China has announced tougher rules on trading stock index futures and foreign exchange derivatives as it seeks to steady jittery markets whose weakness has raised concern over the health of the world's second-largest economy.
In part four of Jan Skoyles and Koos Jansen’s look into China’s gold market they turn their attentions to the individuals behind the moves to get China investing in gold. In our infographic we highlight the top ten. Read on to find out more about these individuals and some of their contemporaries.
U.S. dollar gold prices ticked higher to $1,597 per ounce Wednesday morning, holding gains from a day earlier, as the Dollar fell against the Euro despite warnings from a prominent Eurozone policymaker that the crisis in the region is not over.
Wholesale gold bullion prices hovered just below $1,670 an ounce Monday morning in London, having regained some ground after Friday's losses, while stocks and commodities also ended the morning up on the day.
Gold fell today as the US dollar rallied to its highest price in more than seven weeks. Investors may be waiting for the US Federal Reserve meeting tomorrow before making further commitments in the market.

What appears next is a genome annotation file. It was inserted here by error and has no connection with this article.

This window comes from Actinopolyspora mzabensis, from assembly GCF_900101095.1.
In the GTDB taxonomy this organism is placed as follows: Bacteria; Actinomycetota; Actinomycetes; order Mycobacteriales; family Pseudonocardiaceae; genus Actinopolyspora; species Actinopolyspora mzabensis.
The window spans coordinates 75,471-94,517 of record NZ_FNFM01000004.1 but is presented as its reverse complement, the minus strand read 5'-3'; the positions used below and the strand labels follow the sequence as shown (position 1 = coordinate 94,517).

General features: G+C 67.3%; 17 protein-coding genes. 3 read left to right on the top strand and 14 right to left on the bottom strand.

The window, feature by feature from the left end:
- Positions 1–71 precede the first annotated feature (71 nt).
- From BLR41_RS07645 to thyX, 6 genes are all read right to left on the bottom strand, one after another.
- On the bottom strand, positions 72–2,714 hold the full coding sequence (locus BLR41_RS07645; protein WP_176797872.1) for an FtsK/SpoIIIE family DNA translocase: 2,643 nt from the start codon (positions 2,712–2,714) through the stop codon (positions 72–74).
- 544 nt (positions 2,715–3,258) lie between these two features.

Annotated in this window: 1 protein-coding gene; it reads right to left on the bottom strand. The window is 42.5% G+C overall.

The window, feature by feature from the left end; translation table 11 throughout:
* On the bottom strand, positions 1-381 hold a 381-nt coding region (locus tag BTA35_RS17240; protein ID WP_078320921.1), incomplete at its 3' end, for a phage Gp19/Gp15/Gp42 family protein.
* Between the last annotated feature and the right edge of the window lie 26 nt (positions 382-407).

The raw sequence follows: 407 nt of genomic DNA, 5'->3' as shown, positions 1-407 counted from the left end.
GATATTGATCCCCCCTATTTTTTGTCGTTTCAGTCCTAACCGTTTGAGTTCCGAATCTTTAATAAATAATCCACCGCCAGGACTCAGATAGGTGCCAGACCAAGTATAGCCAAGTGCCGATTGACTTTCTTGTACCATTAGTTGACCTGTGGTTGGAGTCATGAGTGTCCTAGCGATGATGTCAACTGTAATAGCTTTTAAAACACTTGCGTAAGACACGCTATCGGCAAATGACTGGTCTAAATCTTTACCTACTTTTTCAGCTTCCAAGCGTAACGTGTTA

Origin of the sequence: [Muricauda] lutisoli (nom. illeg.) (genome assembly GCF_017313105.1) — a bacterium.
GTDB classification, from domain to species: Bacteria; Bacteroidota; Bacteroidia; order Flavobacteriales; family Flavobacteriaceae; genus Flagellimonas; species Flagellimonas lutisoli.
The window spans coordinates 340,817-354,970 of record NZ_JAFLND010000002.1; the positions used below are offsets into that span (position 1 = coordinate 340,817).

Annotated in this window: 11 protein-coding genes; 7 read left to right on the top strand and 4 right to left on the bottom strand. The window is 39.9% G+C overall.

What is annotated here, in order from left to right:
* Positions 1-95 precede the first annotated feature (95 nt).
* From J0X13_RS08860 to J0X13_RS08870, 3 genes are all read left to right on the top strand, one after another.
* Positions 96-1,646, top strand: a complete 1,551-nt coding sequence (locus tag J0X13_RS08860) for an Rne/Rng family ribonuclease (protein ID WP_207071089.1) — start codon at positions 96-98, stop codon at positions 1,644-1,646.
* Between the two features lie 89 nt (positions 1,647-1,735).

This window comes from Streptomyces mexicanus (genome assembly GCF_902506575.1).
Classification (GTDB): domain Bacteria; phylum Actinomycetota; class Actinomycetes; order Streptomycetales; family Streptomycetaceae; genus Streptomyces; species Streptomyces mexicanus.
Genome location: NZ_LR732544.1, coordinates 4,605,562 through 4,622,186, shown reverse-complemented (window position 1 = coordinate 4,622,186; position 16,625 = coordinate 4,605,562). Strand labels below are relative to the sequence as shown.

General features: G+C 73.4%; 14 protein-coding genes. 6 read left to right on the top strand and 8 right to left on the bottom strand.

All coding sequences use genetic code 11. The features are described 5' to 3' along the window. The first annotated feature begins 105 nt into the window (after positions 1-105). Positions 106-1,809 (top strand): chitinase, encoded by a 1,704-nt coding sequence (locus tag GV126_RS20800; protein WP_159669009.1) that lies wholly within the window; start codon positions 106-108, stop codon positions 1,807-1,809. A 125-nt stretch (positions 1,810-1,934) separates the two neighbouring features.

China's massive trade surplus is fast shrinking, however. The rate of foreign-currency hoarding is slowing right alongside, but its gold imports just overtook domestic mine output for the year as a whole.
Gold always goes where the money is, writes Adrian Ash at BullionVault, and today's new data from the World Gold Council again indicate that gold is mapping the deep shift of relative wealth from West to East here in the 21st century.
The dollar price to buy gold had a wild ride Thursday morning in London - soaring to just under $1,620 per ounce before easing back - while stocks fell and commodities were mixed as Washington prepared for a postponed debt ceiling vote.